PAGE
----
The tug M/V Owen Childress, owned by the Inland Tugs Company, operated a regular run which traversed the river in the area of the sunken barge on an average of every two days. Its pilot, DeWayne McCreery (McCreery), and regular captain, Louis Enlow (Enlow), were aware of the sunken barge and had circumnavigated the wreck approximately 30 times between October 24, 1978, the date upon which the barge sank, and December 31, 1978. On December 27, 1978 when the Owen Childress was passing the wreck, McCreery observed that the Coast Guard buoy was no longer on station. This information was conveyed to Enlow. On December 28 relief captain Robert Haynes (Haynes) boarded the Owen Childress to relieve captain Enlow. Haynes had last circumnavigated the sunken barge approximately 30 days earlier at which time the marking buoy for the sunken barge had been on station. On December 28 neither McCreery nor Enlow notified Haynes that the wreck lay unmarked although both were afforded ample opportunity to do so. At approximately 7:00 a.m. on December 31, 1978, the Owen Childress, with 14 empty barges in tow, was downwind from Madison, Indiana under the command of Haynes. As Haynes approached the area where he remembered the wreck to be positioned with his tow of 14 empty barges ahead of his vessel, he proceeded to push his tow down river on the assumption that the sunken barge was still buoyed at the position he remembered it to be. Since it was just beginning to break day and the visibility was limited by haze and fog, he backed his engines to lose headway, disengaged the engines and proceeded to float downstream with the current estimated to be at 4 to 5 m.p.h. while visually probing the river ahead for the marking buoy via radar and carbon searchlights. It was during this maneuver that the Owen Childress struck the unmarked wreck and sank with the loss of life to Albert Vandenabeele.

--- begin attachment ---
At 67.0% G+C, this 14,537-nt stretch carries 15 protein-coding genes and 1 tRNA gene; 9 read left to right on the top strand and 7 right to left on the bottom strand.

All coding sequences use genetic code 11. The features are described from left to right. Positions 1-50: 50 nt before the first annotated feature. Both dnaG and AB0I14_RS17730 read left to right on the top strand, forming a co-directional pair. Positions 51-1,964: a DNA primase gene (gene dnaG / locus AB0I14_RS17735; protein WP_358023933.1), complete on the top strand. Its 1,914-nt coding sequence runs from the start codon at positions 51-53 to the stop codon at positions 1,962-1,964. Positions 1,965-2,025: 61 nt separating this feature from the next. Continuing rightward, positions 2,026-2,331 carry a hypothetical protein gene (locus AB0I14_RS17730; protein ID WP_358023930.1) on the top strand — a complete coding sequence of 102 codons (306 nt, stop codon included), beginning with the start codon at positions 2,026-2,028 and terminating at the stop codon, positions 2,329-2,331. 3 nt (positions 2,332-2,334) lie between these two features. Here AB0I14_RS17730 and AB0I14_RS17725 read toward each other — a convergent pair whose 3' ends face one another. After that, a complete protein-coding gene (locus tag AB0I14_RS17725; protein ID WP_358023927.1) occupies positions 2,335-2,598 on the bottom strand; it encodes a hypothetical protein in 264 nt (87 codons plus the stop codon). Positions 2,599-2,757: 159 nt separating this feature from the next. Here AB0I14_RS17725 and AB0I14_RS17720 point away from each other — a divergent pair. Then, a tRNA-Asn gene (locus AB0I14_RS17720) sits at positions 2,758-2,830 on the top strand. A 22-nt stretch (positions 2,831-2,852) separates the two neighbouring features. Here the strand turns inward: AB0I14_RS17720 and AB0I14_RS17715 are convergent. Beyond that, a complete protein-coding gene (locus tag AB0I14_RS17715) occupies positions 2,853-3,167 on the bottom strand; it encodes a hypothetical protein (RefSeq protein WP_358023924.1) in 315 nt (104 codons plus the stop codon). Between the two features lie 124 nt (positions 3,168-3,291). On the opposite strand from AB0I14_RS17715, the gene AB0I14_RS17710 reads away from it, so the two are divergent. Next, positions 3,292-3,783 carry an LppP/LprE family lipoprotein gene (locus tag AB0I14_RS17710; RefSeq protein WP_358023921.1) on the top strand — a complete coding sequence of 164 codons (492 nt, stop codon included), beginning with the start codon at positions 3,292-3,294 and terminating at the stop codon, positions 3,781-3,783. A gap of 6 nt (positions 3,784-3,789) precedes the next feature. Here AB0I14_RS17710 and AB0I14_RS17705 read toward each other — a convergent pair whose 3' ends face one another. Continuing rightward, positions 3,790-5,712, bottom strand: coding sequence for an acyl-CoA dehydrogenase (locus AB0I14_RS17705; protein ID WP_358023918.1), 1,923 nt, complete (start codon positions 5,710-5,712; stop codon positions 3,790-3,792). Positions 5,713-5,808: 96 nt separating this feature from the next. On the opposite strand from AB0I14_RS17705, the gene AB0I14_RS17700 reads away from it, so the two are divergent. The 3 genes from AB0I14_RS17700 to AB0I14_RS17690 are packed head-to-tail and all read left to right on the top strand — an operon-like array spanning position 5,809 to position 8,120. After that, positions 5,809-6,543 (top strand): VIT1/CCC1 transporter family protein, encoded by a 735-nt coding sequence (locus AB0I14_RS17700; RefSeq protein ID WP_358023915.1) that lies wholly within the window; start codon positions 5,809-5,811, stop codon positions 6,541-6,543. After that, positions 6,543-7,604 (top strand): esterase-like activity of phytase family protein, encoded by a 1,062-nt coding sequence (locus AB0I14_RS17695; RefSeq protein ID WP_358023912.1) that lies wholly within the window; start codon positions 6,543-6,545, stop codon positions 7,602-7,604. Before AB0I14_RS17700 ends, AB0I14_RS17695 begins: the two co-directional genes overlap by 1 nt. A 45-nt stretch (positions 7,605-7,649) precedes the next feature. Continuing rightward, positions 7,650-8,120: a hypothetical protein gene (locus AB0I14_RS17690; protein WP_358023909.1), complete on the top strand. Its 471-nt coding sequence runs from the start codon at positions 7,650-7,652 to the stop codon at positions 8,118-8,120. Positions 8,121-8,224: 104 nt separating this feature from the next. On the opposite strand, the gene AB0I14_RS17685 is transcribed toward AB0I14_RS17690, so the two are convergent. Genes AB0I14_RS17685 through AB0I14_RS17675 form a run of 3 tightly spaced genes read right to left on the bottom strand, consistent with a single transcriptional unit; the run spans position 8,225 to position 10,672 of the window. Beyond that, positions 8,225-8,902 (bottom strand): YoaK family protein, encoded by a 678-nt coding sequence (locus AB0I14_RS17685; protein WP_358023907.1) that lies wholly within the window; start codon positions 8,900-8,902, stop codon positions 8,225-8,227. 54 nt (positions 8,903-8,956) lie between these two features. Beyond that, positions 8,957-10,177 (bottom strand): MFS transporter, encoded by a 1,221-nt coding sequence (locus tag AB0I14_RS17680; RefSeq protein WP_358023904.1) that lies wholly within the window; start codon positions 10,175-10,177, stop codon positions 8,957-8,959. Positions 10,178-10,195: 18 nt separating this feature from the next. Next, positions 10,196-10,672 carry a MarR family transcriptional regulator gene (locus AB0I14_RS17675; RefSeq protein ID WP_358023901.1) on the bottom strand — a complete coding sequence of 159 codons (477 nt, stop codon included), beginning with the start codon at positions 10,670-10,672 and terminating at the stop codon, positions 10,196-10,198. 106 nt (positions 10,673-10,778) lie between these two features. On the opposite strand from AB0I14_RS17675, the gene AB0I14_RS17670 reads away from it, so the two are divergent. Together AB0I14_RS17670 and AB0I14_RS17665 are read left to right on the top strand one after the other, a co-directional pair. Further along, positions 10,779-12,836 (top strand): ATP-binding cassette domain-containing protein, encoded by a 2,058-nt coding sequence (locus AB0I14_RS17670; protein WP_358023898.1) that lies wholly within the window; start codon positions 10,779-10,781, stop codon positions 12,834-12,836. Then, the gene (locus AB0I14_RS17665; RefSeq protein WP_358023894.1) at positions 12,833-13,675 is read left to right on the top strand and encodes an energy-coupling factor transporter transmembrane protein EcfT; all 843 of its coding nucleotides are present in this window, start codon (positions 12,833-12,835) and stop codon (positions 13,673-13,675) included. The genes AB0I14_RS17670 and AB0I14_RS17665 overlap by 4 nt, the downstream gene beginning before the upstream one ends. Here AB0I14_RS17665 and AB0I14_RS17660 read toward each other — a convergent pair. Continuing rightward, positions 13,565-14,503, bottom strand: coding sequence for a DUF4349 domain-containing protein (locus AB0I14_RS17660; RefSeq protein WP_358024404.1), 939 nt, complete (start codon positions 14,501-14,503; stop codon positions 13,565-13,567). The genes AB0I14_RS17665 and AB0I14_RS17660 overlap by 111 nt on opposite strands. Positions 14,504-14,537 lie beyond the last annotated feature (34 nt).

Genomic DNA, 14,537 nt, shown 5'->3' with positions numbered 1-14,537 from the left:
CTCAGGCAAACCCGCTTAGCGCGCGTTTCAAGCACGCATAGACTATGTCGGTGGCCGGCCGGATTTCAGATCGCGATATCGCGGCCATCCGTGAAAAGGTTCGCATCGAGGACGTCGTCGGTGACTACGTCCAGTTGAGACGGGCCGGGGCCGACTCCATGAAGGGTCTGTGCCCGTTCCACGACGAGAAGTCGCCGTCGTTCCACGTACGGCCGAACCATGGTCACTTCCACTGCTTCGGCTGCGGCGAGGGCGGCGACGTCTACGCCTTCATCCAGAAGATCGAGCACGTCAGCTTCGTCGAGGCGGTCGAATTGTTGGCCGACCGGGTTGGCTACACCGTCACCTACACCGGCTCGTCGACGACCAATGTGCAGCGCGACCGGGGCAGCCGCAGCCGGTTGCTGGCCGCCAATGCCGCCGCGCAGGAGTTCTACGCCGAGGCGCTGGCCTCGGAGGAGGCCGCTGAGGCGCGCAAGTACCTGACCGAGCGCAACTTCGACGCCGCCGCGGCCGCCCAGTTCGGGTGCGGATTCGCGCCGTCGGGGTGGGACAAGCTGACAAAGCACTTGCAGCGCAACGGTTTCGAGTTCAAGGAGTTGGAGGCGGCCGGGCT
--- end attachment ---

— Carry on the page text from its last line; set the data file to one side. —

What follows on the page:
Inland Tugs Company initiated this admiralty action against the Ohio River Company for damages resulting from the loss of the Owen Childress. Ohio River Company filed a third-party complaint against the United States seeking indemnity as predicated upon the Coast Guard's negligent conduct in failing to mark the barge. Inland Tugs Company, by amended complaint, also asserted a similar cause of action against the United States. The district court, sua sponte, concluded that the record failed to join a cognizable cause of action against the United States and entered summary judgment accordingly. Following trial, Ohio River Company was adjudged to have been solely liable for the collision, and was assessed damages of $1.3 million. Both Inland Tugs Company and Ohio River Company appealed from the district court's entry of summary judgment in favor of the United States. Ohio River Company further appealed the entry of final judgment.


The Wreck Act, 33 U.S.C. 409 (1899),1 charges the owner of a sunken vessel with the duty to immediately secure and maintain a marking and diligently prosecute removal of the wreck:


* * * And whenever a vessel, raft, or other craft is wrecked and sunk in a navigable channel, accidentally or otherwise, it shall be the duty of the owner of such sunken craft to immediately mark it with a buoy or beacon during the day and a lighted lantern at night, and to maintain such marks until the sunken craft is removed or abandoned, and the neglect or failure of the said owner so to do shall be unlawful; and it shall be the duty of the owner of such sunken craft to commence the immediate removal of the same, and prosecute such removal diligently...

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The marking mandates a lateral system of buoyage established by regulations2 and failure to discharge Wreck Act obligations exposes the owner to liability for resulting damage to the public.3


Ohio River Company submits that it was relieved of its Wreck Act obligation to mark the sunken barge when the Coast Guard on October 24, 1978 exercised its discretion to secure a marking under 14 U.S.C. Sec. 86 which pertinently provides:


Sec. 86. Marking of obstruction.